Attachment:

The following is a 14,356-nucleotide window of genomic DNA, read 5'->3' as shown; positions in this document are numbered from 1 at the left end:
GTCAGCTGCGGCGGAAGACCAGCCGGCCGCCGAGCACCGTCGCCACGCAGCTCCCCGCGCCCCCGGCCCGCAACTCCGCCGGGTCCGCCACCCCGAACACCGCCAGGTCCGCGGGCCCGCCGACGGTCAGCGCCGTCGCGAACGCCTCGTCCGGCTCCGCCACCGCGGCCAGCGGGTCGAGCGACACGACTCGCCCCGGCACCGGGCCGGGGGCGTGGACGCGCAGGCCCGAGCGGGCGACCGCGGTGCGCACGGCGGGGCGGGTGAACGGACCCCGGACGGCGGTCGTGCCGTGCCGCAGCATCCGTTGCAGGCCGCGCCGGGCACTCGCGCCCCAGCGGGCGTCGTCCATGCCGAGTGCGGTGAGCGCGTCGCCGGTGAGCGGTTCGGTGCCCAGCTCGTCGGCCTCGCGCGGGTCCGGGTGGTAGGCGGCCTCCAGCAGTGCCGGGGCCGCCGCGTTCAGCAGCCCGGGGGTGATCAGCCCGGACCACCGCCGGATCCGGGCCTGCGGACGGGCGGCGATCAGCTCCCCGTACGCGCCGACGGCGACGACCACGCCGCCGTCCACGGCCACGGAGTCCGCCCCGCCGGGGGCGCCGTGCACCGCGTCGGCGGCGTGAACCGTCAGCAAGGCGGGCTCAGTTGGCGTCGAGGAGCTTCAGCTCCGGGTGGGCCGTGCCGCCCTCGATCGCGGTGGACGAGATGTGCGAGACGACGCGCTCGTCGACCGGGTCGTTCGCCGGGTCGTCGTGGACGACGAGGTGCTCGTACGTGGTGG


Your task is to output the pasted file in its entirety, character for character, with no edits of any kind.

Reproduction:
The following is a 14,356-nucleotide window of genomic DNA, read 5'->3' as shown; positions in this document are numbered from 1 at the left end:
GTCAGCTGCGGCGGAAGACCAGCCGGCCGCCGAGCACCGTCGCCACGCAGCTCCCCGCGCCCCCGGCCCGCAACTCCGCCGGGTCCGCCACCCCGAACACCGCCAGGTCCGCGGGCCCGCCGACGGTCAGCGCCGTCGCGAACGCCTCGTCCGGCTCCGCCACCGCGGCCAGCGGGTCGAGCGACACGACTCGCCCCGGCACCGGGCCGGGGGCGTGGACGCGCAGGCCCGAGCGGGCGACCGCGGTGCGCACGGCGGGGCGGGTGAACGGACCCCGGACGGCGGTCGTGCCGTGCCGCAGCATCCGTTGCAGGCCGCGCCGGGCACTCGCGCCCCAGCGGGCGTCGTCCATGCCGAGTGCGGTGAGCGCGTCGCCGGTGAGCGGTTCGGTGCCCAGCTCGTCGGCCTCGCGCGGGTCCGGGTGGTAGGCGGCCTCCAGCAGTGCCGGGGCCGCCGCGTTCAGCAGCCCGGGGGTGATCAGCCCGGACCACCGCCGGATCCGGGCCTGCGGACGGGCGGCGATCAGCTCCCCGTACGCGCCGACGGCGACGACCACGCCGCCGTCCACGGCCACGGAGTCCGCCCCGCCGGGGGCGCCGTGCACCGCGTCGGCGGCGTGAACCGTCAGCAAGGCGGGCTCAGTTGGCGTCGAGGAGCTTCAGCTCCGGGTGGGCCGTGCCGCCCTCGATCGCGGTGGACGAGATGTGCGAGACGACGCGCTCGTCGACCGGGTCGTTCGCCGGGTCGTCGTGGACGACGAGGTGCTCGTACGTGGTGG